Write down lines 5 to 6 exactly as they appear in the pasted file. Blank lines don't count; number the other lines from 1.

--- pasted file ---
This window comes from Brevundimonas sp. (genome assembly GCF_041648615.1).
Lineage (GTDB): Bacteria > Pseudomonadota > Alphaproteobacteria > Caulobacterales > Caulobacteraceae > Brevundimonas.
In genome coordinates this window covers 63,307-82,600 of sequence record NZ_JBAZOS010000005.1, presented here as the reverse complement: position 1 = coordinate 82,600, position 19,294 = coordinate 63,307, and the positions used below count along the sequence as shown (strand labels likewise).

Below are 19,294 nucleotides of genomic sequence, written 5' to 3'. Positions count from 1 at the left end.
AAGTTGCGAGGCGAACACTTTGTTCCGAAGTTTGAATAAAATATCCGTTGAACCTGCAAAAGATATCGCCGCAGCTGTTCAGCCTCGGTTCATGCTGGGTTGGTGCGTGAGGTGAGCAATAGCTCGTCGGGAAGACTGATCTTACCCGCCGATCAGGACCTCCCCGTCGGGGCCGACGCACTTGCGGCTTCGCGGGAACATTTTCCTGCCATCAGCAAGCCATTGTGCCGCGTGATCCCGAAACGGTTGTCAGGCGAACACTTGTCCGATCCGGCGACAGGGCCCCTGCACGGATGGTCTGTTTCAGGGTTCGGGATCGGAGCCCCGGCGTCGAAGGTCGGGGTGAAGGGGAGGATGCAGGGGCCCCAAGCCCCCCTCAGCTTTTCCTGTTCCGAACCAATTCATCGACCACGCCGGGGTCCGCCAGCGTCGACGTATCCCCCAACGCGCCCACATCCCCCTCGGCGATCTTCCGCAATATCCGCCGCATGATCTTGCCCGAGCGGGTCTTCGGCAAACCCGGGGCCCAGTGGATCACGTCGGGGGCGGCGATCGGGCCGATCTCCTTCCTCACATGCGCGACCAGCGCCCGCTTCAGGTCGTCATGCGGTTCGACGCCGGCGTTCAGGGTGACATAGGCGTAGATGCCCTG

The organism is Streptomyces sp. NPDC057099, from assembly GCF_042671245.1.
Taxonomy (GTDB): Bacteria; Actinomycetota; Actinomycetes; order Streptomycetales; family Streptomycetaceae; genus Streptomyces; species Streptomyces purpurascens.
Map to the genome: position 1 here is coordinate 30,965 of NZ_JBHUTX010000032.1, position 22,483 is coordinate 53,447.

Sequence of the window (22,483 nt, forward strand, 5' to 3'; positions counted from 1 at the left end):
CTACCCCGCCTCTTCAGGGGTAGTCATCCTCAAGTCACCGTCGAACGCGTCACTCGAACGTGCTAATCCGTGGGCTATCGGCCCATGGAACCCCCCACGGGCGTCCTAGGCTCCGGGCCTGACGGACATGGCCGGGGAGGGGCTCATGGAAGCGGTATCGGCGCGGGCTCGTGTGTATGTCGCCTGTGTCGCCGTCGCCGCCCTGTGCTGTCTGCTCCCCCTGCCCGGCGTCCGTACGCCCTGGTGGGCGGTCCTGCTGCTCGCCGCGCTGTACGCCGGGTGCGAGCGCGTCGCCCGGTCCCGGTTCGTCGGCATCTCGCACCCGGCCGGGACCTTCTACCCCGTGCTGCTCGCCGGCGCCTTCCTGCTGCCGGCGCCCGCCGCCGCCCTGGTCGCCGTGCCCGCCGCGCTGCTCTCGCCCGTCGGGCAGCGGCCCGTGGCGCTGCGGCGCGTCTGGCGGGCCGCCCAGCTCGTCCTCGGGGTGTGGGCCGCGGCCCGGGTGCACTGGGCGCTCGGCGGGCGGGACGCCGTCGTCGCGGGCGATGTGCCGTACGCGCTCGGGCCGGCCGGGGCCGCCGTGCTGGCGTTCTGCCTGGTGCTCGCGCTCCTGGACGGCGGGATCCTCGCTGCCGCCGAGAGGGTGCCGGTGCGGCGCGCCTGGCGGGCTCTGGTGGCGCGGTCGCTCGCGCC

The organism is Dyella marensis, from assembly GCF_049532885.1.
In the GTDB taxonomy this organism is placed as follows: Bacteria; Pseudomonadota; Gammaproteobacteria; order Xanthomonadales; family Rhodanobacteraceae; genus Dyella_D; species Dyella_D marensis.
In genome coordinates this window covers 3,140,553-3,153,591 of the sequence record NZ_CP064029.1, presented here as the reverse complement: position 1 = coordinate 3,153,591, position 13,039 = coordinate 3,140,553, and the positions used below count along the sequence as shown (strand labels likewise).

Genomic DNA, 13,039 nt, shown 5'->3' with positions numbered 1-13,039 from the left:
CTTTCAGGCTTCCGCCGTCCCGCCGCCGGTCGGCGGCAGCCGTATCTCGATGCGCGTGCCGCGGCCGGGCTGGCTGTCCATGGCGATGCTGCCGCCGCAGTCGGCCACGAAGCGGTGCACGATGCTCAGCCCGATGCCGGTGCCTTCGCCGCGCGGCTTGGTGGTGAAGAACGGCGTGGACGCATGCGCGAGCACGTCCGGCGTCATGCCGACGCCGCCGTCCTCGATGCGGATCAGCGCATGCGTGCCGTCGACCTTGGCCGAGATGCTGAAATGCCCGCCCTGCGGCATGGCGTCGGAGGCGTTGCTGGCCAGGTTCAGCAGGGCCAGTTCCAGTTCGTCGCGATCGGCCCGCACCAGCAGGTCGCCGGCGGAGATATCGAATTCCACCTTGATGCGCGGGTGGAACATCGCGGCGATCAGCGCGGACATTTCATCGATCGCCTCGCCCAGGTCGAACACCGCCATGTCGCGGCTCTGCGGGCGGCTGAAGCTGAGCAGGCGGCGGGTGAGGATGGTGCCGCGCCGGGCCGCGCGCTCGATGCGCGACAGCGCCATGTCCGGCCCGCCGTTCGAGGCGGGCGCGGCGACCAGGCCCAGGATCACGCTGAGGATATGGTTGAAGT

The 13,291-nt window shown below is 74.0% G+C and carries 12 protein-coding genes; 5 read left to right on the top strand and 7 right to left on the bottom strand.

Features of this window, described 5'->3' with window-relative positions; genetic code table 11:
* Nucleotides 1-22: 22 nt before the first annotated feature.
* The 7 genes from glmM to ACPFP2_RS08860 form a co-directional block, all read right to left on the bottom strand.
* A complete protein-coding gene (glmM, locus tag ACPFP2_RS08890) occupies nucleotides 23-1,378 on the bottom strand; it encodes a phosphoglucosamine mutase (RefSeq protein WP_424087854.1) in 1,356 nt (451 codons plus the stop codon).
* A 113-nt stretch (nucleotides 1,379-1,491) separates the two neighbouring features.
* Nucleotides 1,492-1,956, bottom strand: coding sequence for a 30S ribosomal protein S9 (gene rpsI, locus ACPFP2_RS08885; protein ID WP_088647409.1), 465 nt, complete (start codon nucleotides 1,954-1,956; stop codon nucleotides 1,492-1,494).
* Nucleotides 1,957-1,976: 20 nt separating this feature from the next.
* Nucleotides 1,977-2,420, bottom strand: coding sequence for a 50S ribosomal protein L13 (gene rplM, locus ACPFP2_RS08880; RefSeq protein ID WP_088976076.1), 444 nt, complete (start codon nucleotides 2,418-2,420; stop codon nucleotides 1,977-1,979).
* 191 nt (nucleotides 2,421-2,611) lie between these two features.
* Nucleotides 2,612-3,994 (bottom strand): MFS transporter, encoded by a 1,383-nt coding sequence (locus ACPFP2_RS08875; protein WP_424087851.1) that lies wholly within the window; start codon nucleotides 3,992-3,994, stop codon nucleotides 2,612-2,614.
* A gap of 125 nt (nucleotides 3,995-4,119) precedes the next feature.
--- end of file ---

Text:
AAGTTGCGAGGCGAACACTTTGTTCCGAAGTTTGAATAAAATATCCGTTGAACCTGCAAAAGATATCGCCGCAGCTGTTCAGCCTCGGTTCATGCTGGGTTGGTGCGTGAGGTGAGCAATAGCTCGTCGGGAAGACTGATCTTACCCGCCGATCAGGACCTCCCCGTCGGGGCCGACGCACTTGCGGCTTCGCGGGAACATTTTCCTGCCATCAGCAAGCCATTGTGCCGCGTGATCCCGAAACGGTTGTCAGGCGAACACTTGTCCGATCCGGCGACAGGGCCCCTGCACGGATGGTCTGTTTCAGGGTTCGGGATCGGAGCCCCGGCGTCGAAGGTCGGGGTGAAGGGGAGGATGCAGGGGCCCCAAGCCCCCCTCAGCTTTTCCTGTTCCGAACCAATTCATCGACCACGCCGGGGTCCGCCAGCGTCGACGTATCCCCCAACGCGCCCACATCCCCCTCGGCGATCTTCCGCAATATCCGCCGCATGATCTTGCCCGAGCGGGTCTTCGGCAAACCCGGGGCCCAGTGGATCACGTCGGGGGCGGCGATCGGGCCGATCTCCTTCCTCACATGCGCGACCAGCGCCCGCTTCAGGTCGTCATGCGGTTCGACGCCGGCGTTCAGGGTGACATAGGCGTAGATGCCCTG

The organism is Streptomyces sp. NPDC057099, from assembly GCF_042671245.1.